Name: Hermenegildo do G. da Cruz
Institution: Flinders University
Course of study: BA in Criminology and International Relations
Chief Superintendent in Timor Leste’s National Police force and Australia Awards alumnus Hermenegildo do G. da Cruz had a tough childhood growing up in the village of Bazartate, Liquica. His father was killed in the war five days after he was born, leaving his mother alone to raise him, his sister and two brothers.
His mum worked hard so Hermen and his siblings could go to school, selling goods in the market and cleaning coffee gardens to pay for their school fees. Hermen attributes this early experience as driving his ambition as a young man to become a leader serving vulnerable people in rural areas.
After graduating from senior high school, he went to university in Dili where he was elected as a coordinator for the student council and became an activist campaigning for Timor-Leste’s independence from Indonesia. But when Indonesian militia led violence broke out in 1999, after 86% of Timorese voted for independence, he put his studies on hold. And, following the arrival of an international peace keeping force led by the Australian Defence Force, Hermen returned to his village in Bazartete, where his mother encouraged him to join the police force.After police training Hermen was appointed as a patrol officer and then an investigating officer, working alongside UN Police officers in Liquica where his abilities were recognised. He became fluent in English and quickly rose through the ranks becoming the trainer of a new police in Police Training Centre in Dili in 2001.
Five years later in 2006, a political crisis erupted and caused violence in Dili. This conflict highlighted weaknesses in Timor’s police institutions and the need for stronger leadership.Motivated to help build a better police force, Hermen reflected on the situation and decided it was time to increase his academic knowledge and experience by going back to university. With the blessing of his commander he successfully applied for an Australia Awards scholarship and went to study for a Bachelor of Arts in Criminology and International Relations at Flinders University.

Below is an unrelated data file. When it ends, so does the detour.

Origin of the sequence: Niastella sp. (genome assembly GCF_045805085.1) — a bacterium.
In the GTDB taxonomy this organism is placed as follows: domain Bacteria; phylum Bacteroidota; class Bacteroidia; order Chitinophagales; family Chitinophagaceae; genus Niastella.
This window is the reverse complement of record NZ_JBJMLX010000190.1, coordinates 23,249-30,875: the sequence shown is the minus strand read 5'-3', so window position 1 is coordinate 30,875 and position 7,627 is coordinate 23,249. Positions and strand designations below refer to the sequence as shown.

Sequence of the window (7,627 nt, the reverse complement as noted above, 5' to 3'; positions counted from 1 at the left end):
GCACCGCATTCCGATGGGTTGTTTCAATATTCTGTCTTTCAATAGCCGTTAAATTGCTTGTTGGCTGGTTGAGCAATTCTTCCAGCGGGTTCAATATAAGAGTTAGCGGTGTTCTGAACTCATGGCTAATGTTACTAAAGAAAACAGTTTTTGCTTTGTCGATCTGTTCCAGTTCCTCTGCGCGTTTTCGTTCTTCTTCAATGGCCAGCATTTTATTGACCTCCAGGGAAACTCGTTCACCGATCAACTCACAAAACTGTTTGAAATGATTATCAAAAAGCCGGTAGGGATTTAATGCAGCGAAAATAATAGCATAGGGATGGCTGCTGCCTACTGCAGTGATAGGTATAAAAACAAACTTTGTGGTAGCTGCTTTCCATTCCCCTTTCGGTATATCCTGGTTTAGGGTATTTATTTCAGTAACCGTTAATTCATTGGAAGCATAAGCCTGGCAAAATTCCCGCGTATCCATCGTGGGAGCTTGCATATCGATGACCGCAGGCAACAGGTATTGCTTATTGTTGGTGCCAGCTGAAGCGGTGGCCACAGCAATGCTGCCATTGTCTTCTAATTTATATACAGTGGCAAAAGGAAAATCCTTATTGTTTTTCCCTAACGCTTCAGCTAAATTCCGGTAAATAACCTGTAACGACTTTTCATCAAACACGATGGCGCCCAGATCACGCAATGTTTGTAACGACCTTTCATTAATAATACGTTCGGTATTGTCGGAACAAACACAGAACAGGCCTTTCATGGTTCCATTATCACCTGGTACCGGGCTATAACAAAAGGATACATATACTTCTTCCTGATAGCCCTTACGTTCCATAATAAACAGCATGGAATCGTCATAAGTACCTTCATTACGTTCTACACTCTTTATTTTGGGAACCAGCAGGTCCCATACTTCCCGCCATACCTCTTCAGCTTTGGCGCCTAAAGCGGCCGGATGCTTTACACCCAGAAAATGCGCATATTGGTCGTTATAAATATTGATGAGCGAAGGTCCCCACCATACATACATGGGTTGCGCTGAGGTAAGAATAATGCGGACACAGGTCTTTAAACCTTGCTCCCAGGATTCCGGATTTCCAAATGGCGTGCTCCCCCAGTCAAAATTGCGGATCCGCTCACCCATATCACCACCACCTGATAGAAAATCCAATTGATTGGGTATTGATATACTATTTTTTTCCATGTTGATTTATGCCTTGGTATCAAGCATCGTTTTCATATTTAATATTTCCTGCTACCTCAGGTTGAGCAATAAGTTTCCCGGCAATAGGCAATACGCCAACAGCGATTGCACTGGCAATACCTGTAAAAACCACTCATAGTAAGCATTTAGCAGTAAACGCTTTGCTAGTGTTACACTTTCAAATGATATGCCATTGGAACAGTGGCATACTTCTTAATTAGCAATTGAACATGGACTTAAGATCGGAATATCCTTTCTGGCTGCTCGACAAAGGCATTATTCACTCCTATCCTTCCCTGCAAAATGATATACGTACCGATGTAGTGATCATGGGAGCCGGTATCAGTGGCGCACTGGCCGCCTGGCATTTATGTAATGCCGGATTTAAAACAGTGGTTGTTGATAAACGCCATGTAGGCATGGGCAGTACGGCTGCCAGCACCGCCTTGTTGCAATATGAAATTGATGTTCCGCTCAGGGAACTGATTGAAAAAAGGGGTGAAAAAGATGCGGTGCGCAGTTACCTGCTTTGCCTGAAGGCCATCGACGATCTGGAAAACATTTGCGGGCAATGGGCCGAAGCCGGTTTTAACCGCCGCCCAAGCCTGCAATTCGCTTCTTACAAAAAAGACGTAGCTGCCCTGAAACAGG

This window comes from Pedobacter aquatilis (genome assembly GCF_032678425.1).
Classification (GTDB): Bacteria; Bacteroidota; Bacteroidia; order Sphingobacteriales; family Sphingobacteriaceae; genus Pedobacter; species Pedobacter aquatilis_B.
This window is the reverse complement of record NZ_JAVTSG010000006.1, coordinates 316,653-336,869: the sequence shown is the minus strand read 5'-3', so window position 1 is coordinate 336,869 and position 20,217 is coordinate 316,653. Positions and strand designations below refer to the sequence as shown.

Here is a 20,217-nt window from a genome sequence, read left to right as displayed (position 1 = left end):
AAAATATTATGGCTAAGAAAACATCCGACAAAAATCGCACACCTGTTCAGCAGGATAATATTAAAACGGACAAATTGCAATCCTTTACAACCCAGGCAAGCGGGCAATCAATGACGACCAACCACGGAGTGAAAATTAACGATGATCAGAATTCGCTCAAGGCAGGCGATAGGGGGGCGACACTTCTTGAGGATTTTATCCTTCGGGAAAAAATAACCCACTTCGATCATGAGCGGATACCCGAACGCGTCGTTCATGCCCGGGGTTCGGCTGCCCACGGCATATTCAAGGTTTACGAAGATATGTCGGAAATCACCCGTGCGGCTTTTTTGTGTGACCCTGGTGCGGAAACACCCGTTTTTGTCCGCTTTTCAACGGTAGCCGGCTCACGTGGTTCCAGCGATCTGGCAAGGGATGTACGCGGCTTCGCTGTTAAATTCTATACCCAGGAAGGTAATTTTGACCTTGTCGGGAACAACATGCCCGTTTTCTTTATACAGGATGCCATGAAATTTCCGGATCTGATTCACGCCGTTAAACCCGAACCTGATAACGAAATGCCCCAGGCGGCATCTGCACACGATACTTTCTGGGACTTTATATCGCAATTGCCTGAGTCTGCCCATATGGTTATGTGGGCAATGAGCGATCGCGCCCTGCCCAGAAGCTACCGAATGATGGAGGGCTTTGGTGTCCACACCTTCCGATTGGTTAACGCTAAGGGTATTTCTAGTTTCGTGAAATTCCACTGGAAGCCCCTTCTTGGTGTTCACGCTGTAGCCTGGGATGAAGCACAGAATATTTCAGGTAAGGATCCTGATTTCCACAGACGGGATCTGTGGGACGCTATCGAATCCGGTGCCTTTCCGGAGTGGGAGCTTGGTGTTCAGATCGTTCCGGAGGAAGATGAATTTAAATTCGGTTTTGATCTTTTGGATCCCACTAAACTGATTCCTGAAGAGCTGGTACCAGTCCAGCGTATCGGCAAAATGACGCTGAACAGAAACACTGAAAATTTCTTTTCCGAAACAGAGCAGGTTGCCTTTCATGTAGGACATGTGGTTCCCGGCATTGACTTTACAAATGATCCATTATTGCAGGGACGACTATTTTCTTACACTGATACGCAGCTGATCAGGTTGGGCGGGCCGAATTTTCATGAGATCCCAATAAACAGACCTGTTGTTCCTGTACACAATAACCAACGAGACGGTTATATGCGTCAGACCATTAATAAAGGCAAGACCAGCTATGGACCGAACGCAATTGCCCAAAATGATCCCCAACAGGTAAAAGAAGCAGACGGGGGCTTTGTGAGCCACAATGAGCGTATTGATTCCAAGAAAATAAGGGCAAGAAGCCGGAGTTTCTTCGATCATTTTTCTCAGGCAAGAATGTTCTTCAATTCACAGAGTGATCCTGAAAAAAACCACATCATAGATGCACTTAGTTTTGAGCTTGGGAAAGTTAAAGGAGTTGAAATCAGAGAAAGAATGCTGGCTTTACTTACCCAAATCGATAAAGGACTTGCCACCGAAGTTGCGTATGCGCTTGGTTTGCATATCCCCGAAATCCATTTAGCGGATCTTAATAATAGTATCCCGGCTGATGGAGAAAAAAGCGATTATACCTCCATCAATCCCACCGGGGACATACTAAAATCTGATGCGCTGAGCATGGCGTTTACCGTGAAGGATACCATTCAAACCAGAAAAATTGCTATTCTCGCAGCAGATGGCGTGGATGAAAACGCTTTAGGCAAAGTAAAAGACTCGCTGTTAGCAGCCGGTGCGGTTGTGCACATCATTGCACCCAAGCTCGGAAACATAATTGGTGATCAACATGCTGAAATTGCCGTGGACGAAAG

At university Hermen was encouraged to face challenges, solve problems and to think independently. His studies also introduced him to the benefits of grassroots community policing and the importance of having a credible police force.
Back in Timor, after graduating with an honours degree in Criminology and International Relations, he was appointed as District Commander for Bobonaro Municipality.As a District Commander he worked alongside local people in rural villages in the mountainous district of Bobonaro – an experience that developed his approach to community policing.
Hermen made it his business to go and visit remote communities and built trust. In cases of domestic violence, he encouraged perpetrators to think about the impact of their behaviour on their children’s future and the psychological damage caused by witnessing violence within the family. He also provided communities with practical support through his connections with the Timorese friends and the Timor-Leste Friendship Association in Adelaide who provided clothes, books and shoes for primary school children in remote villages.
Policing has had a chequered history in Timor-Leste, including problems with police brutality, corruption and political interference. Hermen’s knowledge and experience taught him that effective policing requires a professional, independent corruption free approach. And in his current role training new police recruits and community police officers he’s working to both enhance police leadership skills and instil these values.
He’s also busy building links with Australia and supporting community based social development. All this work is helping to strengthen the effectiveness of Timor-Leste’s National Police institutions now and for generations to come.